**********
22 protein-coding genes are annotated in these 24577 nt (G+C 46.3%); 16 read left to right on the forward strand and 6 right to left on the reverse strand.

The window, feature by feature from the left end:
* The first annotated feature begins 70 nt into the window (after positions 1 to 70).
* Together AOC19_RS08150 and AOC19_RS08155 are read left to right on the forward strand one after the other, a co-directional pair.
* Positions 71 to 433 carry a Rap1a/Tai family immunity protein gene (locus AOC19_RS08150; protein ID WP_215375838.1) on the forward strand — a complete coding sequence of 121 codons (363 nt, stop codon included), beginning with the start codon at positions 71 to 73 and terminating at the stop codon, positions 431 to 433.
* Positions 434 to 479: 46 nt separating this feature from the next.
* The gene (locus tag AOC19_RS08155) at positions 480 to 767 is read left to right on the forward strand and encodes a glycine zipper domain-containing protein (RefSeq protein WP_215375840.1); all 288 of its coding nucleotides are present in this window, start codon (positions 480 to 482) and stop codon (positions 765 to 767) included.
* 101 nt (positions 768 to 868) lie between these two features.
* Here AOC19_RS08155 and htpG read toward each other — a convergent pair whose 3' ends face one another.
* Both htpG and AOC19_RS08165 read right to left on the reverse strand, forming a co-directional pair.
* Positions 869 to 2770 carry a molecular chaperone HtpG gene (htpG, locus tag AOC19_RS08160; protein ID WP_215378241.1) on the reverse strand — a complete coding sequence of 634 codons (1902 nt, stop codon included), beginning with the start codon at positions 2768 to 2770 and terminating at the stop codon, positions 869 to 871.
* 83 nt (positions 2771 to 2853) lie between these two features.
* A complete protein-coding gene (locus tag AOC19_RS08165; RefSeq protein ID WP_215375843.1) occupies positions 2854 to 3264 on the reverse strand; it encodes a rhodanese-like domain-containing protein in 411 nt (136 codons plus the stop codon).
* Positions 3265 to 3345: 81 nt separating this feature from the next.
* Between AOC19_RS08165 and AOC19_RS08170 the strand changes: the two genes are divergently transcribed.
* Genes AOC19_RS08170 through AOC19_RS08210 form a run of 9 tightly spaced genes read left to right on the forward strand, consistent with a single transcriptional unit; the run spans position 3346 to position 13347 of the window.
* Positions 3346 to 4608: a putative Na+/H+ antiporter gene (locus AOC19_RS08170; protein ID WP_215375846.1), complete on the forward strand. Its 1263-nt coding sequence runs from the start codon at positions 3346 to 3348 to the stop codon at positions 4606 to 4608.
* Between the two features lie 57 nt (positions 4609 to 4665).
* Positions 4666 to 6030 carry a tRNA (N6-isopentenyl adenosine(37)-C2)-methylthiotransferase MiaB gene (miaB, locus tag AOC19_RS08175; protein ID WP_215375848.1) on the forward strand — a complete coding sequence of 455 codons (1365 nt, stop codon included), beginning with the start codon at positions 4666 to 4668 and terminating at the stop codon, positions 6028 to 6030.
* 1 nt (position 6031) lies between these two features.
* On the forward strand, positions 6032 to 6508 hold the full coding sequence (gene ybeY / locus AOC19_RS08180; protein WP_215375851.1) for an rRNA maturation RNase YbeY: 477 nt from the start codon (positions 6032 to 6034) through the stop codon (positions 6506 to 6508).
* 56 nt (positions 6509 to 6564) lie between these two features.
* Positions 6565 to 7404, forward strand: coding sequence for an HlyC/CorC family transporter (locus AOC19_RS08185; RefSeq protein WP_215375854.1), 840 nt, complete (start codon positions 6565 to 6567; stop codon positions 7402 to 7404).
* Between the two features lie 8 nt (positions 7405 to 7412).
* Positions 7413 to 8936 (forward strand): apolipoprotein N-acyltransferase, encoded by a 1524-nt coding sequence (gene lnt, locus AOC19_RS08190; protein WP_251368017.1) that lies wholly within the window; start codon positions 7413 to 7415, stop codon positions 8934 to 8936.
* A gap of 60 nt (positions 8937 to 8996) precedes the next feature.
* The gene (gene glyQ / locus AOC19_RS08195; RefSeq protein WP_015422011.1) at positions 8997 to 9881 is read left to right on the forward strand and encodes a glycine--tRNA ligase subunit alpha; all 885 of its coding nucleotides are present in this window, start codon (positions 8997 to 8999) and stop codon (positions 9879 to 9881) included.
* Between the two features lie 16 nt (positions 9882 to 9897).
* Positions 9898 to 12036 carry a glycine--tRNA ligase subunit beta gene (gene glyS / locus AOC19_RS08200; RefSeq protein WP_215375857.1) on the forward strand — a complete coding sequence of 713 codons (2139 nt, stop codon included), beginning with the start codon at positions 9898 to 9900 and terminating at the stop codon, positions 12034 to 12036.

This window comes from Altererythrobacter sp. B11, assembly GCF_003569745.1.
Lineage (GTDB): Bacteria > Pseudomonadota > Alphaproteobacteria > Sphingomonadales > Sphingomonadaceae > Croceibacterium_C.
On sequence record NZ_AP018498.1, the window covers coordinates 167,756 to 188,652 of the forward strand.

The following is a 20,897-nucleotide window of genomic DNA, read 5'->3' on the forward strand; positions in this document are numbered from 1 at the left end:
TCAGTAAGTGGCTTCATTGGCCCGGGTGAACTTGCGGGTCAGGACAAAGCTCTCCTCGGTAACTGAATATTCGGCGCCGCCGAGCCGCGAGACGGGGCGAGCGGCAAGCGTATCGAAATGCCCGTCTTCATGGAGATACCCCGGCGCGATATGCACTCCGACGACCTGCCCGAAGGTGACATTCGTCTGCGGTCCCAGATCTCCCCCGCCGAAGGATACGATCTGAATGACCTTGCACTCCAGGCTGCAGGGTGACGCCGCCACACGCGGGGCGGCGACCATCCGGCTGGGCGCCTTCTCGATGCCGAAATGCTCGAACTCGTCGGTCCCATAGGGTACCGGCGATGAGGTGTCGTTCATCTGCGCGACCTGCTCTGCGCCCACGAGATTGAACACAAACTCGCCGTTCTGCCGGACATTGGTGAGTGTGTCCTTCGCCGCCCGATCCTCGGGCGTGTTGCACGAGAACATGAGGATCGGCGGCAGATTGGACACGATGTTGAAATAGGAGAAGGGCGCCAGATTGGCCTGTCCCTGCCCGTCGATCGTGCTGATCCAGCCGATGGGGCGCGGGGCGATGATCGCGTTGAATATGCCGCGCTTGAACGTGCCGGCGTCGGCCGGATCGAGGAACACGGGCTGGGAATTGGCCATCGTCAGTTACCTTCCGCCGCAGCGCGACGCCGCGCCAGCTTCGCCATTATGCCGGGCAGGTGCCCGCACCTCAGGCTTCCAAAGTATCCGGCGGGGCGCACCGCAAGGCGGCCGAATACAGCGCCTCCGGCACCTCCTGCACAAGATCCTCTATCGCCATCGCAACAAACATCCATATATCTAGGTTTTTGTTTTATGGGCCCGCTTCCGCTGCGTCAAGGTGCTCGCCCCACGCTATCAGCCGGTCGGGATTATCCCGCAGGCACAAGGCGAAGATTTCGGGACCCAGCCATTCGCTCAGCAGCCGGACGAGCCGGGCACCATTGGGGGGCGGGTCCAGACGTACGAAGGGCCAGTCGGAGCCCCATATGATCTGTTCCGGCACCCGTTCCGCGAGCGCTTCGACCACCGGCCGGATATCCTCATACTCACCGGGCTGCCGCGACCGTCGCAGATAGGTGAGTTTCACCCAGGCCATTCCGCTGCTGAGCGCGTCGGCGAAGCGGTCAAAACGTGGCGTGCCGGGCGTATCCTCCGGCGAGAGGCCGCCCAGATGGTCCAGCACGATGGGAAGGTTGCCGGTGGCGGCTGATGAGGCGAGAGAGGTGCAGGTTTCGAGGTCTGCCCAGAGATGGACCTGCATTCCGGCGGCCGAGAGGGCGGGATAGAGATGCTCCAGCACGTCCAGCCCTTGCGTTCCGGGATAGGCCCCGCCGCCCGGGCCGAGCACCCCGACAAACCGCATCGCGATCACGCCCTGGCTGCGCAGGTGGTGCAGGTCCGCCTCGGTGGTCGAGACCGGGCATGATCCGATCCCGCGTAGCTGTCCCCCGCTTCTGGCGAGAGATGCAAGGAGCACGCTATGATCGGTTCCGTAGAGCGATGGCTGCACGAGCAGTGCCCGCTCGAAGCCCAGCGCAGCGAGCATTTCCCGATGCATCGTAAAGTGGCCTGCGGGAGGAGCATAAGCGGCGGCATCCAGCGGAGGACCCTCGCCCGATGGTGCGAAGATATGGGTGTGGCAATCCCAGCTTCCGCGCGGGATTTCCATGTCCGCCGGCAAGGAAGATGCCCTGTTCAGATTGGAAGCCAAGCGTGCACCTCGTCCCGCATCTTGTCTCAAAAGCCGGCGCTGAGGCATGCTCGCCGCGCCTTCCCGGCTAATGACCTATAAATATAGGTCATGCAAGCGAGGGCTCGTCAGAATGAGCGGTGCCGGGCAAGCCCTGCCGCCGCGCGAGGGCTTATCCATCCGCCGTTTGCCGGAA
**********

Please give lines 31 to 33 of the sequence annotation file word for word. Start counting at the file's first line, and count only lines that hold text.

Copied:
Lineage (GTDB): Bacteria > Pseudomonadota > Alphaproteobacteria > Sphingomonadales > Sphingomonadaceae > Croceibacterium_C.
On sequence record NZ_AP018498.1, the window covers coordinates 167,756 to 188,652 of the forward strand.

The following is a 20,897-nucleotide window of genomic DNA, read 5'->3' on the forward strand; positions in this document are numbered from 1 at the left end: